Give and Get: Qualified Charitable Distributions

Key Takeaways
  • Tax reform has decreased the households who itemize to about 10% of taxpayers. Those who don’t itemize may not realize tax benefits from charitable donations.
  • Qualified Charitable Distributions help donors above age 70 ½ realize a tax benefit.
  • Donors younger than 70 ½ should consider the timing of their contributions.

With Scottie Scheffler donning the green jacket Sunday, it’s no longer Masters week.  Now, we move on to everyone’s second favorite spring tradition, tax week!  We all love Augusta, GA, where cellphones are not permitted, and pimento cheese sandwiches are still only $1.50; they have a great formula, and it won’t change anytime soon. The IRS and the US tax code tend to evoke opposite feelings for most of us, but at Ballast, we believe that making the most of your tax situation is a tradition unlike any other.


Over the past few years, Congress has introduced some small tweaks to the tax code that result in major changes to how our clients approach a tax year.  Back in 2017, tax reform doubled the standard deduction and capped state/local tax deductions, cutting the number of families eligible to itemize deductions in half.  A typical family experience is outlined below.



2019 and Later

Mortgage Interest



State and Local Taxes*



Charitable Donations



Total Itemized Deductions





Standard Deduction




State and local taxes, like property tax and state income tax, which are an earner’s biggest deduction, are now capped at $10,000. Thanks to this cap and the increased standard deduction, this family no longer itemizes deductions. This means that those $5,000 of charitable donations provided zero tax benefit. This family must donate $6,400 each year to itemize, and only donations above that amount reduce their tax liability.


Many families, especially retired couples, have found themselves in this predicament under the new tax code. Charitable donations that previously reduced their tax burden no longer provide any tax benefit. This is exacerbated as they begin to pay off their mortgages and stop working, reducing other deductions.


There is one option open to everyone below the threshold to itemize: make lump sum donations. For example, take a family that previously donated $500/month and had itemized deductions of $20,000.  If they saved those donation dollars for the first year instead, they could donate $1,000/month in year two. Doing so would put them into the itemizing territory and allow them to benefit from some of their giving. We’ve used this strategy, combined with a Donor Advised Fund, to keep monthly donations for the charity’s level while maximizing tax benefits.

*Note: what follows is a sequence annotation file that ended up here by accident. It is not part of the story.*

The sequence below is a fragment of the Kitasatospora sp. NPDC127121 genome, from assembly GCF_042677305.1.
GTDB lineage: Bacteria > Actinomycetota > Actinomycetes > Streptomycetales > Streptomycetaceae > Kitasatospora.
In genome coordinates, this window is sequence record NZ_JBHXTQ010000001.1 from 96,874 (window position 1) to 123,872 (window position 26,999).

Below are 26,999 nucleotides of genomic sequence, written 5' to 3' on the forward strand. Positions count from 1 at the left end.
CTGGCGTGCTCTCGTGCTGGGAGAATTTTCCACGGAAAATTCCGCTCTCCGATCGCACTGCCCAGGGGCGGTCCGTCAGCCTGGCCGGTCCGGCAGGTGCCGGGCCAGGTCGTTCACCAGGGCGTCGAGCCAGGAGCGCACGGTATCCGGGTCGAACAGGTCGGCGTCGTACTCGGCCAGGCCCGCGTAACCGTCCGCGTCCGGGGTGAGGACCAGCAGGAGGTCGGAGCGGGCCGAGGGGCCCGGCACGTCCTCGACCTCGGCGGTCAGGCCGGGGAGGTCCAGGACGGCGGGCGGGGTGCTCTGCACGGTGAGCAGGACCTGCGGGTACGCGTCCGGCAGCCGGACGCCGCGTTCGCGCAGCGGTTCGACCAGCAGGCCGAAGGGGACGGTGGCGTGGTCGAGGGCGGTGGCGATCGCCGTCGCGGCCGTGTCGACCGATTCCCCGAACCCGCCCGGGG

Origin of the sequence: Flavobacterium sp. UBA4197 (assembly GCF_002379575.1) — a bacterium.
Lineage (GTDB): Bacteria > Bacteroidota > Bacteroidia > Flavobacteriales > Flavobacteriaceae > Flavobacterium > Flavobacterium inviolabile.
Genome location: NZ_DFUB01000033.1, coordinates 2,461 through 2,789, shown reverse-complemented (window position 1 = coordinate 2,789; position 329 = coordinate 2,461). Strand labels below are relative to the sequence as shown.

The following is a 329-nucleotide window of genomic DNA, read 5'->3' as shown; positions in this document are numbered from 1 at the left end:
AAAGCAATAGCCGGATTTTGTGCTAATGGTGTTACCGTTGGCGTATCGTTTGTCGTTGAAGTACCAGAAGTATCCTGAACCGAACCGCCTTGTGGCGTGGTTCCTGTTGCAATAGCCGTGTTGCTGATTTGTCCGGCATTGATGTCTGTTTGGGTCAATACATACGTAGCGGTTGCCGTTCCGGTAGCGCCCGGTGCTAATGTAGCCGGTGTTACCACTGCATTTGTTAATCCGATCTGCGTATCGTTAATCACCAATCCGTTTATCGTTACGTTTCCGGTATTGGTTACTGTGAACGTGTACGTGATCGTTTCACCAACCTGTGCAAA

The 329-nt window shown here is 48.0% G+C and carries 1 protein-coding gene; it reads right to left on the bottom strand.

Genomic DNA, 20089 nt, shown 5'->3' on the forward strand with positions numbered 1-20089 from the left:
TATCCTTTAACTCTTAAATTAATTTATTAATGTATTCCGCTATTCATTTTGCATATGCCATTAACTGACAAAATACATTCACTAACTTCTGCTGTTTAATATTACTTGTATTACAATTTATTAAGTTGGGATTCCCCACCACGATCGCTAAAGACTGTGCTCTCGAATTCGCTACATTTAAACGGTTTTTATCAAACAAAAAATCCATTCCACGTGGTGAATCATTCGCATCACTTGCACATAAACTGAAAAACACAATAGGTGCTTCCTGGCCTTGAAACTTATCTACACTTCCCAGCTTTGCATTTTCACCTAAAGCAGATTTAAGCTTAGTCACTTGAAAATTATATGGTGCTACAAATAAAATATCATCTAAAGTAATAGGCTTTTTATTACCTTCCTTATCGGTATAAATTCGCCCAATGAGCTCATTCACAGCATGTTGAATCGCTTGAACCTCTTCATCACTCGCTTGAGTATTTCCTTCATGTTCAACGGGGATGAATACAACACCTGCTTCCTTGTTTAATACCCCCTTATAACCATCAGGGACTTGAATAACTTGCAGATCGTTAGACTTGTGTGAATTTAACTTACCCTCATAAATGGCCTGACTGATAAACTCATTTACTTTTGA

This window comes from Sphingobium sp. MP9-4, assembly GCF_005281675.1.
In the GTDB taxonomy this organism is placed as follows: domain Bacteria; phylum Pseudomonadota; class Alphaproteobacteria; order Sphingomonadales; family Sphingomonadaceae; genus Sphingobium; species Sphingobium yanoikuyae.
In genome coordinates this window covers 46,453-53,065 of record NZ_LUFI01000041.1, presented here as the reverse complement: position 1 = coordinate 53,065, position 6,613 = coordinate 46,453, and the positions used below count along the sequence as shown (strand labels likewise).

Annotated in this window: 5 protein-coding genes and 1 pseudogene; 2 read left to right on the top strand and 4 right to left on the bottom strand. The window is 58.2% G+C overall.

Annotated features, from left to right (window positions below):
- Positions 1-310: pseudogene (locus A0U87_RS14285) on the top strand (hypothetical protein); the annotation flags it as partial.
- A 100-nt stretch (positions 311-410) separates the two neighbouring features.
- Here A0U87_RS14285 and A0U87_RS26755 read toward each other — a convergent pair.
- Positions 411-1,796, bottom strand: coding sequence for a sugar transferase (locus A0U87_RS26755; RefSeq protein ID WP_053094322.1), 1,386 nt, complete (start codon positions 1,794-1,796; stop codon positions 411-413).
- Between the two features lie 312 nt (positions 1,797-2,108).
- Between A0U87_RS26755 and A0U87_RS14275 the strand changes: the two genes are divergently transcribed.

For those over age 70 ½, we have a great strategy that does not alter when you make your donations. Qualified Charitable Distributions¹ are donations made directly from an Individual Retirement Account (IRA) of someone aged 70 ½ and over. Everyone over 70 ½, with an IRA or Inherited IRA balance, can donate up to $100,000 from that account annually and not report the distribution as income. This type of donation can be used to satisfy Required Minimum Distributions (RMD) when they begin at age 72. Since RMD income is taxed if not donated, a retiree essentially gets a dollar-for-dollar deduction for IRA donations by excluding them from their income.


Further reform in 2020 made this Qualified Charitable Distribution strategy even more beneficial. The SECURE Act mandated that your children must distribute any IRA & 401k dollars they inherit within ten tax years of your passing. All else equal, this accelerated distribution schedule tilts our lifetime spending strategy toward spending IRA assets within your lifetime. Thus, anyone who must take RMDs, who makes charitable donations, and who falls under the threshold for itemizing deductions should consider this strategy. Even families who use their RMD for living expenses should consider if they also need to make charitable donations. They can give the same amount of dollars to their charity of choice and pay less tax, leaving them with extra money for their expenses or to continue with their generosity. 


We believe these options are so important that we have changed our process for communicating RMD data with our clients this year.  As you think about your income, charitable giving, and tax strategy this year, we encourage you to contact us to discuss options that may be a fit for your family. 


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  1. IRS Publication 590-B outlines Qualified Charitable Distributions


Read more about charitable distributions here.

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